Leftist Author Jessica Mitford, One of Six Famed British Sisters, Takes on the U.S. Prison System

Though she never went to college, she is just begins a teaching stint at San Jose on. And she has just become a distinguished professor of sociology at San Jose State College.”

…from Judy’s notebook, 2020

Once upon a time there were six beautiful British sisters most of whom grew up to be extremely political and widely known. There was Diana, considered the prettiest, who married the famous fascist Sir Oswald Mosley. Unity, who adored Adolph Hitler, became a nazi, and failed to blow her brains completely out. Nancy, a socialist, moved to Paris and became a quite good novelist. Deborah, the Duchess of Devonshire was probably the most traditional. And then there was Jessica, who took the opposite path. She moved to the United States, became a communist, also became a writer. Her most acclaimed book, “The American Way of Death,” chronicled abuses in the funeral industry. I interviewed her in 1973 during her tour for her book on American prisons, “Kind and Usual Punishment.”

The Washington Star-News, September 12, 1973: Jessica Mitford has been tilting with the Establishment since 1936 when she was 18 and ran away from home to the Spanish Civil War where she was hoping to fight as a guerrilla soldier.

“Actually, I’d been saving my money to run away since I was 12,” says Miss Mitford, who grew up in a family of British aristocrats as long on good looks, dash and eccentricity as noble connections. She was in town yesterday to publicize her new book, “Kind and Usual Punishment,” in which she does to the prison system much the same as what she did to the mortuary business in an earlier book, “The American Way of Death.”

Miss Mitford enjoys talking about her youthful escapade, the first of many. She went to Spain with a radical distant cousin, Esmond Romilly, who at 18 was the youngest member of the International Brigade. It was not an elopement; she says she was “madly in favor of the Loyalists” and wanted to help the cause.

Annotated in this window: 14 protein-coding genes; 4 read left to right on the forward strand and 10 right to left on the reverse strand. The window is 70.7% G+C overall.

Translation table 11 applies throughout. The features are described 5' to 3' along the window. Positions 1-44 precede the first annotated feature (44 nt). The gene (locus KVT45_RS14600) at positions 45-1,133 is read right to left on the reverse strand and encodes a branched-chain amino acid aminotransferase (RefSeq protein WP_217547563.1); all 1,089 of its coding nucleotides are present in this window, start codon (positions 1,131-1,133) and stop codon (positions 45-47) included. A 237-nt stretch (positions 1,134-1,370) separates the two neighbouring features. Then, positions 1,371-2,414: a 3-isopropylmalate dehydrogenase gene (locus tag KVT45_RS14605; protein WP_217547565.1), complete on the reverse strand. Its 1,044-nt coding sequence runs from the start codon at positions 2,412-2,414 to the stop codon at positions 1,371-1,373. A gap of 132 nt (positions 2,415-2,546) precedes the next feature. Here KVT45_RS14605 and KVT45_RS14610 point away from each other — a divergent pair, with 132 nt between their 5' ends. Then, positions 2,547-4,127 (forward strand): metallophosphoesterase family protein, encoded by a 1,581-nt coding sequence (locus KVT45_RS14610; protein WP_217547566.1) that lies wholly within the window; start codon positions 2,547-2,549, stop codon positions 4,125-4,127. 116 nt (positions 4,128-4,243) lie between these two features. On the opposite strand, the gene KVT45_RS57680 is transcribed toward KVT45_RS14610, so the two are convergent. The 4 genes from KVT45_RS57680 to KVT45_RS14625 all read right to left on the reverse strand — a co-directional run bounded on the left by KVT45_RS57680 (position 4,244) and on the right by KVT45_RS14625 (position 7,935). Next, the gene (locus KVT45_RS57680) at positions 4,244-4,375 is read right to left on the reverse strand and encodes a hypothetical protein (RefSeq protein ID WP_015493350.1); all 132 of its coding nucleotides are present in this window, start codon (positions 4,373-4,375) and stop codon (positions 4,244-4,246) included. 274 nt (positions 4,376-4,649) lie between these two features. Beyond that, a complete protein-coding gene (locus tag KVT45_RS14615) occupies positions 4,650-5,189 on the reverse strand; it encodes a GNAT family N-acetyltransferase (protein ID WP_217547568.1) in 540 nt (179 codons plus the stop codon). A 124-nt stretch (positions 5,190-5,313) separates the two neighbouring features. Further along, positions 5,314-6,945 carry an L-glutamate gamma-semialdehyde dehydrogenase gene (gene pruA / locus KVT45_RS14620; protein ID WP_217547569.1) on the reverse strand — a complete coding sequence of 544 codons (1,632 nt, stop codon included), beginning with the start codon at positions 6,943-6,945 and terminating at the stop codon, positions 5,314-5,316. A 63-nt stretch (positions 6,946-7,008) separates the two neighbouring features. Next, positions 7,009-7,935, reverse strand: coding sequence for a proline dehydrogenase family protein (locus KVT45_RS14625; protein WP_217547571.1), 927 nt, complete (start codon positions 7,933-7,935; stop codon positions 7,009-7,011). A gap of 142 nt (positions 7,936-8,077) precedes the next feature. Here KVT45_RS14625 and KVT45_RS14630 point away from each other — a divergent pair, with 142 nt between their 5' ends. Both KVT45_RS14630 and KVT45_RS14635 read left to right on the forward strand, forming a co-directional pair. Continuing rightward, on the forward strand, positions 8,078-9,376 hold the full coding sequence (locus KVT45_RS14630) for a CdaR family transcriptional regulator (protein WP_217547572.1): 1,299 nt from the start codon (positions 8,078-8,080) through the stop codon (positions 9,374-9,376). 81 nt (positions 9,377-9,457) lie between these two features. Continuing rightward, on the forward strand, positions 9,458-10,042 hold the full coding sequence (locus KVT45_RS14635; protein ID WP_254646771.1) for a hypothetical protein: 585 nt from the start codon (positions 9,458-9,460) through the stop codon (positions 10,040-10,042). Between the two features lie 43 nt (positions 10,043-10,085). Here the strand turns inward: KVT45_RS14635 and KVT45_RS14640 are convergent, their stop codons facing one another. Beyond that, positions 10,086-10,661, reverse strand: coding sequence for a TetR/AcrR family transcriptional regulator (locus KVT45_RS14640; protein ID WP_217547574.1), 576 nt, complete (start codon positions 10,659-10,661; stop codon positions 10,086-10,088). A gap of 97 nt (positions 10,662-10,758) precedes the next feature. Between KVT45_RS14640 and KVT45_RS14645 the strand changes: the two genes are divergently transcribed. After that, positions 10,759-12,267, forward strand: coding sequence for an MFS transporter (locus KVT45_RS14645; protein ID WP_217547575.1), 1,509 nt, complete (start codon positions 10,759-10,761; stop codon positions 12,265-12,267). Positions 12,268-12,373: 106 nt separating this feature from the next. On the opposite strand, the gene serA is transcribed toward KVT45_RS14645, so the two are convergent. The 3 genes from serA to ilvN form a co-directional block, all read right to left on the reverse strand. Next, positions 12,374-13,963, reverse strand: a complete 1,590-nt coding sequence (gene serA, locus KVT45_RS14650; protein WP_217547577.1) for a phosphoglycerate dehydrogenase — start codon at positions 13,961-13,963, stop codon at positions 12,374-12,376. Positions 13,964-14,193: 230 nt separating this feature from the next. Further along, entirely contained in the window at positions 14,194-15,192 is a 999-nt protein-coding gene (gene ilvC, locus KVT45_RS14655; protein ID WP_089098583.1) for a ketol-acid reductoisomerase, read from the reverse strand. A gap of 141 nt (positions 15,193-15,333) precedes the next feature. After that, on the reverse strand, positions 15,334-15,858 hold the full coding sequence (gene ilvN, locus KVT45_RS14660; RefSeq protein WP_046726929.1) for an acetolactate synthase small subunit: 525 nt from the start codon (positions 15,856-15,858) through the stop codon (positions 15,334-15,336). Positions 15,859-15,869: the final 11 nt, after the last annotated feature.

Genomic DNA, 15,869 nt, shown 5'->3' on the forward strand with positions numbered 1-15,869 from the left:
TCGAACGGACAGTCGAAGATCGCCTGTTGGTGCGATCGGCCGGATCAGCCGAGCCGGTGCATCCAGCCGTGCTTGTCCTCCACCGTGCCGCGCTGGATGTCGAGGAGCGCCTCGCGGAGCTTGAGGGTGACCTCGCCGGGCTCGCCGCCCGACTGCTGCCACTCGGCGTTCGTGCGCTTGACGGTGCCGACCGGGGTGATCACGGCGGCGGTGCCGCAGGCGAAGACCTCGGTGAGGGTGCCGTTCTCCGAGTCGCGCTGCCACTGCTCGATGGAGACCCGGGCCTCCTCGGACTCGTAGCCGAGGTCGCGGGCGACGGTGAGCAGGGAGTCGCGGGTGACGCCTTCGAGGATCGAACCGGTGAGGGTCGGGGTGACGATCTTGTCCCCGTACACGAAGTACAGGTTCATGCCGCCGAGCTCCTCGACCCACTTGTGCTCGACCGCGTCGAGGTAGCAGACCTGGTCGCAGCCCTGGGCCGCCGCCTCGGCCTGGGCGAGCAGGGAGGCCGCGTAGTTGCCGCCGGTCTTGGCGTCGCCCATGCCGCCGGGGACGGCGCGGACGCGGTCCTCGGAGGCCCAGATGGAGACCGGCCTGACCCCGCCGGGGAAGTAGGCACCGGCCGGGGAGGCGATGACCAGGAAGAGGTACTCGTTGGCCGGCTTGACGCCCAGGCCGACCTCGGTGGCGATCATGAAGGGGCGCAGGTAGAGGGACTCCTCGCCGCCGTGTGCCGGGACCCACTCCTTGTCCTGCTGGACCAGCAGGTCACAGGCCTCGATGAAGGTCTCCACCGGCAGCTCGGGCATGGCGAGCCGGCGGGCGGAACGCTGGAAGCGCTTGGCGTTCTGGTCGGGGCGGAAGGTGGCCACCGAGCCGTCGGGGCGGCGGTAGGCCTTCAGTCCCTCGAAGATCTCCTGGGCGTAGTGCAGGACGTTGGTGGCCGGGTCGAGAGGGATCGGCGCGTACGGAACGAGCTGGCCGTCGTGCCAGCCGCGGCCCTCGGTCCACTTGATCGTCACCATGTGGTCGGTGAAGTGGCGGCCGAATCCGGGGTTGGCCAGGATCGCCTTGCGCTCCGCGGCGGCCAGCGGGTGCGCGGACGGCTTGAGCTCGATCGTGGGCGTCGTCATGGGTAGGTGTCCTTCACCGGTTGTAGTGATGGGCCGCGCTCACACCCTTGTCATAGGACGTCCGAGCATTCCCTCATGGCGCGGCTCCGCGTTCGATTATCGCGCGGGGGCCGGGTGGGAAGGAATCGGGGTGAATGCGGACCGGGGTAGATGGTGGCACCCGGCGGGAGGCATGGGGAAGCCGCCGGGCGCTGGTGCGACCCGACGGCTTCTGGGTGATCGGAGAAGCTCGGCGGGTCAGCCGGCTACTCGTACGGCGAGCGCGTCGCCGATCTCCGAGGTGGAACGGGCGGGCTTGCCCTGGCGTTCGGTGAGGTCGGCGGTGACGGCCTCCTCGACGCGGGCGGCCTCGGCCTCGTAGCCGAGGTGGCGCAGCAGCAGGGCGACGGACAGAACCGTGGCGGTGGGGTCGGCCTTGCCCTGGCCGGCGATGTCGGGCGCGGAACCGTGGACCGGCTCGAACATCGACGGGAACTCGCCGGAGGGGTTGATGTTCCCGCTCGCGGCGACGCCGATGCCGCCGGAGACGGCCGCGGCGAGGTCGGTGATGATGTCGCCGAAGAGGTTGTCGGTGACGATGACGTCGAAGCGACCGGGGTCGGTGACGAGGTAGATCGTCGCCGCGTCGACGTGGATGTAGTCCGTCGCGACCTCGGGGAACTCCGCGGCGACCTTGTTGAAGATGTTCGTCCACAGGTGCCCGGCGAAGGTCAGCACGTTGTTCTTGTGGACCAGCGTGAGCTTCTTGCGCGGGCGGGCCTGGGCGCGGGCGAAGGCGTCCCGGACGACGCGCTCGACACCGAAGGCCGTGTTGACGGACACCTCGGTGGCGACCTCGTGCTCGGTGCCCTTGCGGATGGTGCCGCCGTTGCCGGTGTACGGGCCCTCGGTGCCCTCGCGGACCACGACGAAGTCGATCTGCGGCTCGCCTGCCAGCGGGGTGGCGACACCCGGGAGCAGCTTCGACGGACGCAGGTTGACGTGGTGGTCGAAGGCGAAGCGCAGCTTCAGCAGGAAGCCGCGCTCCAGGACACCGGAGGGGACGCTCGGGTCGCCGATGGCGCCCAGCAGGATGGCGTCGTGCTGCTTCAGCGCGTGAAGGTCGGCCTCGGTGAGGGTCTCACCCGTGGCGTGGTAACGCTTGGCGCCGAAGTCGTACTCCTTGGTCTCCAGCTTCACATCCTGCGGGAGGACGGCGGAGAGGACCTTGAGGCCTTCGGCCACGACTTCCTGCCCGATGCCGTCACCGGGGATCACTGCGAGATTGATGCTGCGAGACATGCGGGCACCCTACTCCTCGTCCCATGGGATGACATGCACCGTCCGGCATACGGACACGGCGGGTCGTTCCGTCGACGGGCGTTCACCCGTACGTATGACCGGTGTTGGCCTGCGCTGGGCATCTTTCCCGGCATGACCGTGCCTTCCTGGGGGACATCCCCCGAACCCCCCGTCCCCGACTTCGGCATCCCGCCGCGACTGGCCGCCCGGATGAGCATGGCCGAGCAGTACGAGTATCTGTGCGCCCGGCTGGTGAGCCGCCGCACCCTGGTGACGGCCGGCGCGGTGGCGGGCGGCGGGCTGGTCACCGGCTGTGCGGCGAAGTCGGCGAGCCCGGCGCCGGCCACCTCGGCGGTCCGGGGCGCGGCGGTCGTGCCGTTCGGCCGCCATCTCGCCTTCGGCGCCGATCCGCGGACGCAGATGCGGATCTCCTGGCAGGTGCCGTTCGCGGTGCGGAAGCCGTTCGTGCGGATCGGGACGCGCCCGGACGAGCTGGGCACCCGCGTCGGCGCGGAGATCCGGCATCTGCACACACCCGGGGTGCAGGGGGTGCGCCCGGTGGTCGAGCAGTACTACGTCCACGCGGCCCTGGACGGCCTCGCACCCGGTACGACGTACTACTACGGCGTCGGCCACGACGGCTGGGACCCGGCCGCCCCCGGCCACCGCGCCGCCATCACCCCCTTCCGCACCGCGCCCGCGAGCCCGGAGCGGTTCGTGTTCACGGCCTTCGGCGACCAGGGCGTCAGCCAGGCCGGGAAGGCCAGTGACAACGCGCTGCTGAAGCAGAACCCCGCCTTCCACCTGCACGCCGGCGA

Her parents promptly made her a ward of the court and Anthony Eden, later prime minister, sent a destroyer to bring the young couple home. “But we insisted on going to France,” says Miss Mitford, noting wryly that deploying a destroyer to retrieve two upper-class runaways did not go unnoticed.

Questions were asked in the House of Commons. There was a huge row.”

The couple eventually did get married and came to America in 1939. Romilly, who had volunteered for the Canadian Air Force when World World War II began, was killed in action in 1941 and Miss Mitford became an American citizen in 1944.

“Then I was stranded here. I couldn’t go back to England. They wouldn’t give me a passport because they said I was a subversive.” Was she a subversive? Miss Mitford breaks into one of her engaging grins. “I was! Terrifically! I was on the subversive list.” She earned this distinction in the “McCarthy days” as secretary of the Civil Rights Congress in Oakland, Calif., from 1949 to 1955. “I guess I’m an old radical,” she says comfortably. The Congress, she says, advocated civil rights “for people like Communists and the blacks,” and was against the loyalty oath.”